XPath or querySelector?

XPath can do everything querySelector can do, and more, so when would you ever choose the latter? I haven't seen any speed benchmarks comparing the two, so right now I'm choosing based on syntax conciseness, which seems kind of arbitrary.

Edit: I probably should have stated that I'm writing Greasemonkey scripts for Firefox, so I'm not worried about cross-browser compatibility, and would rather not include any libraries.

Answers:

Answer

What browser are you using? In Safari (or the iPhone), querySelector and querySelectorAll are much faster than XPath. IE doesn't support XPath at all, and IE6 and IE7 don't support querySelector. The fastest cross-browser selector engine is Sizzle, created by John Resig. Sizzle is also the main selector engine used in jQuery. It uses querySelector where appropriate and normal DOM methods where querySelector is unavailable.

Answer

In terms of functionality your best bet will be to use a library that includes a selector engine, and many of them (e.g. MooTools, Dojo, Prototype) are already using XPath internally to execute some classes of queries. You should be able to count on a good library choosing the fasted method for you.

XPath might be able to do everything that querySelector can do (I think this statement is a bit suspect, but that is beside the point) but querySelector and querySelectorAll are not supported by all browsers, so really we should be comparing XPath to native DOM querying methods (i.e. getElementsByTagName, getElementById, querySelector, standard traversal and filtering methods, etc.)

Using native DOM filtering methods requires knowledge of browser quirks and limitations and quickly becomes impractical for complex querying unless you use a library (e.g. jQuery or MooTools) to iron out the inconsistencies. The reason that native DOM techniques (whether through a proxy like jQuery, or custom implementations) are often chosen over XPath is that they do offer much more flexibility than XPath. For example, if you want to filter for checked inputs, "hidden" elements or disabled inputs XPath comes up short but jQuery gives you :checked, :hidden and :disabled pseudo-classes.

Answer

You'd only use querySelector if you haven't learned XPath yet but only know about CSS selectors. Other than that, XPath syntax can be more complex even for simple queries. So if you don't need the power provided by XPath, it might be easier to use CSS selectors instead.

You should be aware of two things:

  • id selectors don't work with querySelector when used on pure XML (or aren't reliable at least)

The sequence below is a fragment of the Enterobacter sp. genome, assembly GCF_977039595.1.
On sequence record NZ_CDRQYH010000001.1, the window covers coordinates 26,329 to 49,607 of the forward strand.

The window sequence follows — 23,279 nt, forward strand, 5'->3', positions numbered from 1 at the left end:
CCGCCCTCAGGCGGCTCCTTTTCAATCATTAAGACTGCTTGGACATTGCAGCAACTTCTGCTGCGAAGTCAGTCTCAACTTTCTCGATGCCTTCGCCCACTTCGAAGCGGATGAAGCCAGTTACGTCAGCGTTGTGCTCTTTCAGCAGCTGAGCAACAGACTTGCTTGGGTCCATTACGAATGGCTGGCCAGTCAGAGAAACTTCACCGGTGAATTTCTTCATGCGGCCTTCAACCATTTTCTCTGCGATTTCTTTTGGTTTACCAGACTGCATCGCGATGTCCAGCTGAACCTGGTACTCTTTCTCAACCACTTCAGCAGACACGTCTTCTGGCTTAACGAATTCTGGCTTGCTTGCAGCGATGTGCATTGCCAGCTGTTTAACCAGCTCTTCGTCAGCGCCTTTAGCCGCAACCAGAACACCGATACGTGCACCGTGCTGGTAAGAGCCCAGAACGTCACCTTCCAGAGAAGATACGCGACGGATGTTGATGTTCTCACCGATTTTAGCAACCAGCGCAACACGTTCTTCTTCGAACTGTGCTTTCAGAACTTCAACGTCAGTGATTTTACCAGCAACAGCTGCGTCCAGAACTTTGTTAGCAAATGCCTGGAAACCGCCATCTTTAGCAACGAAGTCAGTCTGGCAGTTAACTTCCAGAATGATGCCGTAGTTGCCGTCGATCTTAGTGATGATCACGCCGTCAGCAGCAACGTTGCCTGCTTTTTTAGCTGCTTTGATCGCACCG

• querySelector only works with selectors that the browser currently supports, so if it doesn't support some CSS3 selectors you can't use those.
Answer

CSS syntax is awesome for two reasons:

  • It is an order of magnitude faster and less resource intensive than the more complex XPath.
  • When what you want to find can be found with a css selector, a corresponding XPath query doing the same would most of the time be much longer and harder to read.

Case in point: take this css selector: h1.header > a[rel~="author"]

Its shortest functional XPath equivalent would be //h1[contains(" "+normalize-space(@class)+" "," header ")]/a[contains(" "+normalize-space(@rel)+" "," author ")]

…which is both much harder to read and write.

If you wrote this XPath instead: //h1[@class="header"]/a[@rel="author"]

…you would incorrectly have missed markup like <h1 class="article header"><a rel="author external" href="/mike">...</a></h1>

When you really need XPath, though, it's the only option, unless you want to walk around the DOM manually with code (which gets hideous fast).

Personally (and I am one of the maintainers of Greasemonkey), I use the very tiny on.js library for all my node slicing needs - which gives me a combination of both XPath (for when I need that), and CSS (which I tend to use almost all the time) – mostly because it lets me separate out all the code that deals with digging up parts of a page I need to digest, into the script header so my code gets served all the stuff it needs, and can be all about actually doing fun or great things to web pages.

Web browsers are very heavily optimized for running javascript really fast, and if I were you I would recommend using whatever makes you most efficient and happy as a developer, over what makes the browser run the least amount of code. One of the side benefits of on.js in particular, though, is that it automatically helps scripts often not get run at all, on pages where the nodes you thought were around, turn out not to be, instead of destroying the page.

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